Wednesday, 22 August 2012 11:27

The sale of the Sparrows Point steel mill to Hilco Industrial and Environmental Liability Transfer was approved in court on Aug. 15.
photo by Roland Dorsey

Benefits to terminate by end of August; last-minute SB bid is rejected

by Nicole Rodman

In U.S. Bankruptcy Court in Wilmington, Del.  last Wednesday, Judge Kevin Carey approved the sale of the Sparrows Point steel mill to liquidator Hilco Industrial and property developer Environmental Liability Transfer.
    Originally set to be approved in court on the morning of Aug. 15, the hearing was postponed until 4:30 p.m. after an unexpected last minute bid by a Dallas-based steel distributor.
    The company, SB International, put in an 11th-hour bid in court last Wednesday, claiming that they offered RG Steel $82 million for the Sparrows Point mill property.
    RG Steel ultimately accepted Hilco and Environmental Liability Transfer’s $72 million bid at auction on Aug. 7.
    In addition to SB International’s last-minute attempt to bid, further hurdles to the sale came up in the form of objections by both the Maryland Department of the Environment (MDE) and the Environmental Protection Agency (EPA).
    Both MDE and EPA objected to the sale, noting that the sale agreement did not mention the 1997 consent decree placing responsibility for environmental cleanup on the owners of the Sparrows Point mill property.
    In court last Wednesday, attorneys for MDE and EPA urged the mill’s new owners to commit to cleaning up the pollution on land as well as offshore.
    Providing all parties with more time to reach agreements, Judge Carey postponed the Wednesday morning hearing to 4:30 p.m. that afternoon.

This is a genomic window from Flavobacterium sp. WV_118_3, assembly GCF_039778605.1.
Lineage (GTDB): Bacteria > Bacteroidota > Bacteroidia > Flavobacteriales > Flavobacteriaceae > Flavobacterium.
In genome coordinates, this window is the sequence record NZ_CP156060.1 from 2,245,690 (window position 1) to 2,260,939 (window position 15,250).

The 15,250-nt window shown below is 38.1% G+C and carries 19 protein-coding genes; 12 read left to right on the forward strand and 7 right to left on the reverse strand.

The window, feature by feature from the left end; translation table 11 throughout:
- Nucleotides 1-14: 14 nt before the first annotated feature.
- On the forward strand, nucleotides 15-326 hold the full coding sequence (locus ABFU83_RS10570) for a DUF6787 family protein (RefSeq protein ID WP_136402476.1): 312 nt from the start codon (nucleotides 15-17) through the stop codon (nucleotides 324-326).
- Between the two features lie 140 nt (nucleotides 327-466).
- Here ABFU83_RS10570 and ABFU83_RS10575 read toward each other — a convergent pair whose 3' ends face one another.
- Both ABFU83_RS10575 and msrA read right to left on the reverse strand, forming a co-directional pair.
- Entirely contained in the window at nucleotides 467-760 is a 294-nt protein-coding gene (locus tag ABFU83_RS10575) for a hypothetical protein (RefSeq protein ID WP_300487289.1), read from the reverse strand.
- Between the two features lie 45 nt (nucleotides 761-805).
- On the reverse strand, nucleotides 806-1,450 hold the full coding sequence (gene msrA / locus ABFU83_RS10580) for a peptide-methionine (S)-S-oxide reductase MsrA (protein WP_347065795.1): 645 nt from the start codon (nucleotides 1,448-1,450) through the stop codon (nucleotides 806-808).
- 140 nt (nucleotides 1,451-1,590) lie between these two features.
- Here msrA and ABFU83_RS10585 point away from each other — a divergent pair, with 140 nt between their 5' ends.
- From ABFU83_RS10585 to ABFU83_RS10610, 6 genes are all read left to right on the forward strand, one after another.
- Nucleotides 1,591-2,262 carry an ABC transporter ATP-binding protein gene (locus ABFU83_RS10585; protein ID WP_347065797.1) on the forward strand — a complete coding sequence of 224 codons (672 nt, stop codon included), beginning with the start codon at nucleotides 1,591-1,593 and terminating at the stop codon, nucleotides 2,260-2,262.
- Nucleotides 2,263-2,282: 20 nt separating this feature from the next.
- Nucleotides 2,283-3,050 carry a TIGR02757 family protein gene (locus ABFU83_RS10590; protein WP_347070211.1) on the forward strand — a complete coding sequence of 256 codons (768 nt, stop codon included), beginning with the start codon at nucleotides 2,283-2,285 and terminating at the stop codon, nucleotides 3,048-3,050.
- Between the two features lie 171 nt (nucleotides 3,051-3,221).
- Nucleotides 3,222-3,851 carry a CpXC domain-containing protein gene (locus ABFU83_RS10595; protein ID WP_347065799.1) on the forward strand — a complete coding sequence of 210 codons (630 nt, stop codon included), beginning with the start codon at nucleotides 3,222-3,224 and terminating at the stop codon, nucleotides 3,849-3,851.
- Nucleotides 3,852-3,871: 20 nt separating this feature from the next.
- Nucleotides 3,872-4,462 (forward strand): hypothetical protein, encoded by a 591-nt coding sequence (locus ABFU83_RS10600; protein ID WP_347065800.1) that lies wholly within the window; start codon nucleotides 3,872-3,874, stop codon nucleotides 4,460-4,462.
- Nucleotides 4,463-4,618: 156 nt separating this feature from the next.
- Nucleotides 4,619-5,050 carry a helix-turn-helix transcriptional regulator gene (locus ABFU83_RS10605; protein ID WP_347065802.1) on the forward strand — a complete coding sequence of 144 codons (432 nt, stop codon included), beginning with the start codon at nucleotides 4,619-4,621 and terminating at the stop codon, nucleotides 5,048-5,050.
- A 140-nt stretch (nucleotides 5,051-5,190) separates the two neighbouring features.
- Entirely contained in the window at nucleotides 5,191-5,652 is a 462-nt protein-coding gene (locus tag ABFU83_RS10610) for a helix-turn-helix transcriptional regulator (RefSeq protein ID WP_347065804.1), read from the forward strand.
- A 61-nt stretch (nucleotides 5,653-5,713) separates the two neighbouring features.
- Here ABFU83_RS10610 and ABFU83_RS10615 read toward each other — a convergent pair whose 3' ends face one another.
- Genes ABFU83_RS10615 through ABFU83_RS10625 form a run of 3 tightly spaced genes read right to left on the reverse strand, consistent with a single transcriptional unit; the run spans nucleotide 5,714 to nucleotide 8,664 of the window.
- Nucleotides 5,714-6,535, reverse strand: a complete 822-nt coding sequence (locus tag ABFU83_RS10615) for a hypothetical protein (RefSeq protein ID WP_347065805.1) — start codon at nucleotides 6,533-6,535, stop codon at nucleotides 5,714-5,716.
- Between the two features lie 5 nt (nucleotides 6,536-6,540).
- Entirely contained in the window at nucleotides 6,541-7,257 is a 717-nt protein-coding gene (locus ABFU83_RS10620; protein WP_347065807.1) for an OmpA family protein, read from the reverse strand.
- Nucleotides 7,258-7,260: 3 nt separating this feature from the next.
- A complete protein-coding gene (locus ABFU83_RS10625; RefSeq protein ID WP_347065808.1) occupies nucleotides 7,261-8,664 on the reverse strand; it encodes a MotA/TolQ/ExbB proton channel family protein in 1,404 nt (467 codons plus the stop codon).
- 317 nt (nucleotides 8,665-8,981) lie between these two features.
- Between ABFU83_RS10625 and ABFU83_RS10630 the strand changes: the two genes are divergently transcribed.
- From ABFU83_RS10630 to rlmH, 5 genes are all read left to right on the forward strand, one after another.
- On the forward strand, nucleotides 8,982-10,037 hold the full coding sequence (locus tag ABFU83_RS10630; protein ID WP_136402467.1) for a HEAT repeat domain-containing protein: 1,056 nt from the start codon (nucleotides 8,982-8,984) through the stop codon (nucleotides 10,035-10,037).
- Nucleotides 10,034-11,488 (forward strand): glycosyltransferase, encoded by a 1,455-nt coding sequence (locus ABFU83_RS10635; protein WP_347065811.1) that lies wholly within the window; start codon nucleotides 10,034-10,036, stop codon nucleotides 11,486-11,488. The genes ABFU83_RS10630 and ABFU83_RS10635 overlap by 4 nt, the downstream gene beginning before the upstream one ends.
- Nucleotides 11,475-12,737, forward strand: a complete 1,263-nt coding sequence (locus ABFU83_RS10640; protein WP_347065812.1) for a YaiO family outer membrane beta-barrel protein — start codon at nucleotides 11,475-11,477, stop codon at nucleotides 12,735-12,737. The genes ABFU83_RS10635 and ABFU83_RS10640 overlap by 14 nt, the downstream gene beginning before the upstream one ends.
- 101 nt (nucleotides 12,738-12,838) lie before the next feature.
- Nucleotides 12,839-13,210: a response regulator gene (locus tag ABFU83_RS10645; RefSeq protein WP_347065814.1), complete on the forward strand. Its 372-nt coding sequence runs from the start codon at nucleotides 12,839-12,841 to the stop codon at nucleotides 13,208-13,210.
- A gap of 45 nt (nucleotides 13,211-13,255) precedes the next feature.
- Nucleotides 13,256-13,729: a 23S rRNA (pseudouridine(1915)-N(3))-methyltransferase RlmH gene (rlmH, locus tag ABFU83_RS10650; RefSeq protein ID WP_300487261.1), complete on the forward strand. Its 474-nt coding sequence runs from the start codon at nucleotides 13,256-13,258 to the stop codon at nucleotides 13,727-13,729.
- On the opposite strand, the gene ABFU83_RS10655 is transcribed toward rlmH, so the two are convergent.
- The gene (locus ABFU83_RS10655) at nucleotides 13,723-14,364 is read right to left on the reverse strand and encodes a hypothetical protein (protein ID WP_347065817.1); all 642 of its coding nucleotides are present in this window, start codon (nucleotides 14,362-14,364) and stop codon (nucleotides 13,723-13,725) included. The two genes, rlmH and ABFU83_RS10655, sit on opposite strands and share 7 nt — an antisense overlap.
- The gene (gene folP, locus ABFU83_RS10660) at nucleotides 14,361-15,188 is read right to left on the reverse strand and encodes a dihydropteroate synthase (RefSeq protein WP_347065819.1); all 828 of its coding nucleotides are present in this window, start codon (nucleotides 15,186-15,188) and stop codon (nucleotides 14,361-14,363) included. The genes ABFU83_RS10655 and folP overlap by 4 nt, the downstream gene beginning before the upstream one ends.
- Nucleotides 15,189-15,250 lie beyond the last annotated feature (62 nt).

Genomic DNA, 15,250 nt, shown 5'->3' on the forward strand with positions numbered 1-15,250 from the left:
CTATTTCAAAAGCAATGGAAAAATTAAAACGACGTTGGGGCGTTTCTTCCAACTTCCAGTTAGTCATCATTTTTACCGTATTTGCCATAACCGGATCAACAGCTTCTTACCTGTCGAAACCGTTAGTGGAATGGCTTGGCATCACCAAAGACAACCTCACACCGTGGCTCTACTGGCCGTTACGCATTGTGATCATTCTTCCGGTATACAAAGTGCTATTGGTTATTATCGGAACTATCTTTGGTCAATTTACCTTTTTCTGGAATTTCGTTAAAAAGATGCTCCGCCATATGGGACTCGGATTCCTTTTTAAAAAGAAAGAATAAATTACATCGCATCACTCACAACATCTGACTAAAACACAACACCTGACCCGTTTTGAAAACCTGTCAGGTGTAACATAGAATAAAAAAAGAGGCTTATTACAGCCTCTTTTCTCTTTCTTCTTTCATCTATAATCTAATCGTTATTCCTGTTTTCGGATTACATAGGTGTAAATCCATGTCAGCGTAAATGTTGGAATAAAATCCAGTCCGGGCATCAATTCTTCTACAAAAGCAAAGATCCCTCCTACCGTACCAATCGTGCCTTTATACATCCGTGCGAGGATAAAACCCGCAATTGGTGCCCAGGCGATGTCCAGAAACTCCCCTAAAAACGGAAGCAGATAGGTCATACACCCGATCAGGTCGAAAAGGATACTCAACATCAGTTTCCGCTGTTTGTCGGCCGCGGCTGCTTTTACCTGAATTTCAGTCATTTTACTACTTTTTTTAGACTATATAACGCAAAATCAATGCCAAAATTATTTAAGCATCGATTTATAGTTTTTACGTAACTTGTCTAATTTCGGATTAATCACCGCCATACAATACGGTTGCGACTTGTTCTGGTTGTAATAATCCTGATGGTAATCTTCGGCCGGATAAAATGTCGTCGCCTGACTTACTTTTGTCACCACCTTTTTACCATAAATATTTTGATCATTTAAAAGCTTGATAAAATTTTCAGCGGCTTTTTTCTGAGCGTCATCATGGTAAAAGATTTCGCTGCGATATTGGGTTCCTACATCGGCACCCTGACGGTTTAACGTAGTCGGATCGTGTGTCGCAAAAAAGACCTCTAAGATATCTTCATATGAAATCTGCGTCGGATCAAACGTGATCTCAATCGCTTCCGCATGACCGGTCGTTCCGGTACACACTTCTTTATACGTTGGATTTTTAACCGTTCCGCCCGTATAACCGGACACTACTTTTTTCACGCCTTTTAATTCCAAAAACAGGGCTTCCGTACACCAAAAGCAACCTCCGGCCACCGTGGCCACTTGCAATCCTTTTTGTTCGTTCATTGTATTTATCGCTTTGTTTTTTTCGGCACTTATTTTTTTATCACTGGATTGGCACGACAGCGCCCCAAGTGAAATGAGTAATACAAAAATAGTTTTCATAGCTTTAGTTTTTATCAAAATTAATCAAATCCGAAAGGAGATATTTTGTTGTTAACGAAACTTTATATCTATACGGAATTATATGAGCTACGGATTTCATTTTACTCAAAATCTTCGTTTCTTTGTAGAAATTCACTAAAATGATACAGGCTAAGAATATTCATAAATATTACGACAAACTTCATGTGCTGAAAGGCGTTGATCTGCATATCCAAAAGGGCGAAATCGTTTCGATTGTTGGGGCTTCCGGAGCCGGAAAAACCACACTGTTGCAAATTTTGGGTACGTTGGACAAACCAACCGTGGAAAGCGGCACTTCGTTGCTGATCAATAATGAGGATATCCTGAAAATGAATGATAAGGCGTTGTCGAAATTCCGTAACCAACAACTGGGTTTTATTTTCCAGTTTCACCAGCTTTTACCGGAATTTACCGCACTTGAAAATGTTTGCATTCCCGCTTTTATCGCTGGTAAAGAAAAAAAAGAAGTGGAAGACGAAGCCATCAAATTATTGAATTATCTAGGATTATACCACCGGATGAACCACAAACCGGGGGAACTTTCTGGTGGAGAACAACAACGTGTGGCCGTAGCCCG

By that afternoon, Hilco Industrial and Environmental Liability Transfer had reached an agreement with MDE and EPA.
    As part of the new terms of sale, the new owners agreed to pay $72.5 million, with the extra $500,000 going to fund studies of offshore pollution from the mill.
    The new owners also agreed to assume responsibility for pollutants that flow from the site into surrounding waters after the sale.
    With both parties satisfied, Judge Carey approved the sale. He made no mention of SB International’s last-minute bid during the approval proceedings.
    During last Wednesday’s hearing, a lawyer for Hilco noted that the company is interested in selling the plant to a new operator, providing hope that the steel mill could, one day, return to production.
    Both United Steelworkers Local 9477 president Joe Rosel and local politicians have signaled their intent to seek a new operator for the mill.
    RG Steel’s sale of its Yorkville, Ohio, plant was also approved in court last week. The sale of the company’s Warren facility is expected to be finalized by Thursday.
    As for workers laid-off from the now-shuttered Sparrows Point mill, they face the loss of not only their jobs, but their benefits as well.
    Though Rosel told members last week that the union “is trying to negotiate very short extensions of the benefit programs,” a report in The Baltimore Brew last Sunday indicated that USW chief negotiator David McCall signed an agreement to terminate all worker benefits by the end of August.
    According to the agreement, supplemental unemployment benefit (SUB) insurance and payments to the Steelworkers’ Pension Trust will cease retroactively as of Aug. 10.
    By Aug. 31, all benefit programs, including health, accidental death and dismemberment and prescription drug plans, will be terminated both for active and retired workers.
    According to the terms of RG Steel’s agreement with McCall, approximately 100 workers will stay on in order to assist RG Steel in “asset protection prior to September’s close of sale.”
    The new owners have made no mention of retaining any of the mill’s current workforce once the sale is finalized.